Review of Greene and Heter’s Westworld and Philosophy: Mind Equals Blown

Review of Westworld and Philosophy: Mind Equals Blown edited by Richard Greene and Joshua Heter

Robert J. Creedon

Richard Greene and Joshua Heter, editors. Westworld and Philosophy: Mind Equals Blown. Open Court, 2019. Paperback. 298 pp. $19.95. ISBN: 9780812699913.

Westworld is an HBO series that goes beyond the Westworld (1973) and Futureworld (1976) movies and the short-lived Westworld (1980) TV series with their format of sex and violence over strong writing. We see the evolution of AI to the emergence of a new species by the end of the first season. This series is rich with philosophical concepts with episode titles like “The Bicameral Mind” and “Dissonance Theory” as well as its intertextual elements, notably its many Shakespearean references. Such a series screams out to be included in the Popular Culture and Philosophy series.

As I prepared for this review, I wrote a list of the topics to expect while watching the series and waiting for the book to arrive. This is volume 122, which makes it the ninth I have read. This volume didn’t disappoint as it covers all the topics I expected from the Westworld series and previous volumes of this philosophy series. The chapters were well-written and edited to be clear and concise within their standard 10 page format. Each addresses classical and modern philosophy as reflected in the actions and dialogue of the Westworld characters. The book is an easy read and employs an effective and distinct formula of introducing a concept in each chapter and exploring it in relation to the series. This formula is a great aid for teaching and provides with each chapter the basis of a good lesson. Furthermore, the ten-page essays can provide students with bite size lessons that make reading more enjoyable and palpable.

The first half of the book focuses on the first season primarily. The first six chapters delve directly into the concepts of identity, self-awareness and shared reality that are the essential to any discussion of AI. While there are a couple of minor editing errors, the writing and the arguments remain clear. These chapters cover in detail the familiar topics I expected to see addressed and are extremely well done. However, the chapter on evil, “When Bad Things Happen to Good Hosts (and Good Things to Bad Guests),” is confusing, as the chapter does not provide bridging support between the concepts of Susan Neiman and the concept of evil. The writer seems to want readers to discover the connection on their own, without the guidance that the earlier chapters provide. This technique doesn’t work well in this format and is very jarring to readers who have bought into the format of previous chapters. It is very unclear whether this is an editing or a writing issue as the chapter seems to have missing information.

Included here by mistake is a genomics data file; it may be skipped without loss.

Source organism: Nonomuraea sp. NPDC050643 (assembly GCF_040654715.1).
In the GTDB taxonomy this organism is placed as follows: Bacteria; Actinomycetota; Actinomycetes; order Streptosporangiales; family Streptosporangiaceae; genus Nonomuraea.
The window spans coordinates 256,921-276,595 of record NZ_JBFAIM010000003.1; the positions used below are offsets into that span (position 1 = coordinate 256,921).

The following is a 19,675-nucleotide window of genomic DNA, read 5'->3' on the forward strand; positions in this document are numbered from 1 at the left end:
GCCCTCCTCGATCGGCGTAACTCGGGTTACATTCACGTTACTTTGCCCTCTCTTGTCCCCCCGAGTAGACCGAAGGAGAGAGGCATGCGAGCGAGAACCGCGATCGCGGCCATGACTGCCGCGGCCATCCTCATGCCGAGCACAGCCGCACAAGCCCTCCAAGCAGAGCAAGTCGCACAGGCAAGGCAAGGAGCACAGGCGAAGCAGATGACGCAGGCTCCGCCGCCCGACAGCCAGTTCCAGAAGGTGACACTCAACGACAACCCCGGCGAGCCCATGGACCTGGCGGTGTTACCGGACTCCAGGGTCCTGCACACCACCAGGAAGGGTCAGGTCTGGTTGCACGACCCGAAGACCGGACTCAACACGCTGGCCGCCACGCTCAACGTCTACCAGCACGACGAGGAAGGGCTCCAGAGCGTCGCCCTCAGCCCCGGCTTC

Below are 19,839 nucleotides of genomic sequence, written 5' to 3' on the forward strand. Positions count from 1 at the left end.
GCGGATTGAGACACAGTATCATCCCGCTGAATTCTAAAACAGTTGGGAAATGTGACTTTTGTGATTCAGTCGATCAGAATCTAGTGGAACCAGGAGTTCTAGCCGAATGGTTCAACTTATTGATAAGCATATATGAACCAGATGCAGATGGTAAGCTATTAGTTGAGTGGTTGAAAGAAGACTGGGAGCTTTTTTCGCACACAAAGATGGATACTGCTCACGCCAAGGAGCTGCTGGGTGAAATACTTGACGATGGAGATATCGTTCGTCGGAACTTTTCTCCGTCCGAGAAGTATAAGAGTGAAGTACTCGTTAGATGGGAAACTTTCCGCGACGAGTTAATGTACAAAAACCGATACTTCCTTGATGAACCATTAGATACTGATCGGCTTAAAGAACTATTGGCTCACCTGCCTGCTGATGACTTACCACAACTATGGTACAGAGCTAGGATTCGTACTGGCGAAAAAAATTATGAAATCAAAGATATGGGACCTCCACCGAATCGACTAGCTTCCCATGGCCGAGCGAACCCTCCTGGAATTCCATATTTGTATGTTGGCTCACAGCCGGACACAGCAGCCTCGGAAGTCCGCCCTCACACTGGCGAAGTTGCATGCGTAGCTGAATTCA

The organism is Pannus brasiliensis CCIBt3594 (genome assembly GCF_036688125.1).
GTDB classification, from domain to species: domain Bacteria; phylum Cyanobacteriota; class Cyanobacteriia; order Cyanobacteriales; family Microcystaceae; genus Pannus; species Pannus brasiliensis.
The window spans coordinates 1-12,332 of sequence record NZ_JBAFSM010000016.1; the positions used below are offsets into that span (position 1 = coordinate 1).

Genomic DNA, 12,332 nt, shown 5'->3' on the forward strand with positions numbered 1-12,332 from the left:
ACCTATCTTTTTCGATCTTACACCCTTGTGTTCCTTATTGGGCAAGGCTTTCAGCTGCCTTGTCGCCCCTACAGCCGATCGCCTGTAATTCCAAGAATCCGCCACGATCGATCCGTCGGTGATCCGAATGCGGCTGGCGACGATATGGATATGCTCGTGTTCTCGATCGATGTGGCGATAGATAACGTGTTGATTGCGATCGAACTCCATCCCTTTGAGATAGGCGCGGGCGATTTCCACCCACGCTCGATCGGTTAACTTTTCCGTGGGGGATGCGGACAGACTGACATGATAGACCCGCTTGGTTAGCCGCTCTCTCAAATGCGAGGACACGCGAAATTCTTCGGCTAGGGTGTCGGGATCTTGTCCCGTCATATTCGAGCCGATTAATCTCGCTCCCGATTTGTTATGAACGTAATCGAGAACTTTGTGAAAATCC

The chapter “Justice or Pleasure” changes things up delightfully, as it dives into the world of Westworld by relating it to the 1980 Westworld TV series. The chapter “Just Desserts or Just Rebellion” provides an insightful treatment of the just war philosophical argument. It is especially valuable, as Westworld is not a grand epic war but instead explores conflict on a smaller scale, offering a useful venue for discussing themes of war, rebellion and revolution in grittier environments and situations. This deeper look at the conflict as explored in the series will be a highlight to anyone interested in military science fiction, fiction or nonfiction. The rest of the book explores newer ideas, including the significance of the Hosts as Simulacra in relation to the concept of slavery. The final few chapters expand on the format with topics not often seen in the series. Although it felt like everything is covered earlier, these later chapters are a wonderful surprise with these enlightening unique treatments of those concepts. 

This volume is a great read for anyone who has followed this HBO series, as it goes beneath the action to explore the ideas and issues raised as the characters evolve. It is clear that all the individual writers did their homework and reviewed some of the interviews with the cast and creators to delve deeper into their concepts before writing. This book would be useful for for any first year philosophy or drama/writing student to explore how the show addresses concepts of consciousness, free will, and the mechanics of change. It carries readers beyond HBO’s ‘sexposition’ form of storytelling to get to the real adult content of thoughts, ideas and concepts. The ten-page chapter format makes these chapters great ways of introducing larger concepts, providing common ground for readers who lack expertise in philosophy. The majority of the chapter writers have used the formula effectively and crafted essays that provide useful lessons. One of the basic theories of learning is to relate new ideas to previous knowledge; these chapters do so effectively, thereby creating or improving understanding for all readers, whether scholars or new learners, though the book is more useful for such novices. Most chapters could be used in a classroom setting above grade 11, although the show content is adult. This book covers large concepts such as self-identity, person versus non-person, pain creating change, freedom of choice, ability to have self-knowledge, just wars, and shared reality. Different chapters could therefore be useful across a wide range of classes and disciplines. 

For anyone who is truly interested in philosophy, science fiction, writing or the Westworld TV series specifically, this is a great book for studying philosophical concepts. This is one of the strongest of the books I have read in this series; it will go on my shelves prized not only for the clarity of its chapters but also for the clarity it has brought to me after reading them. This volume is an excellent first step into this series.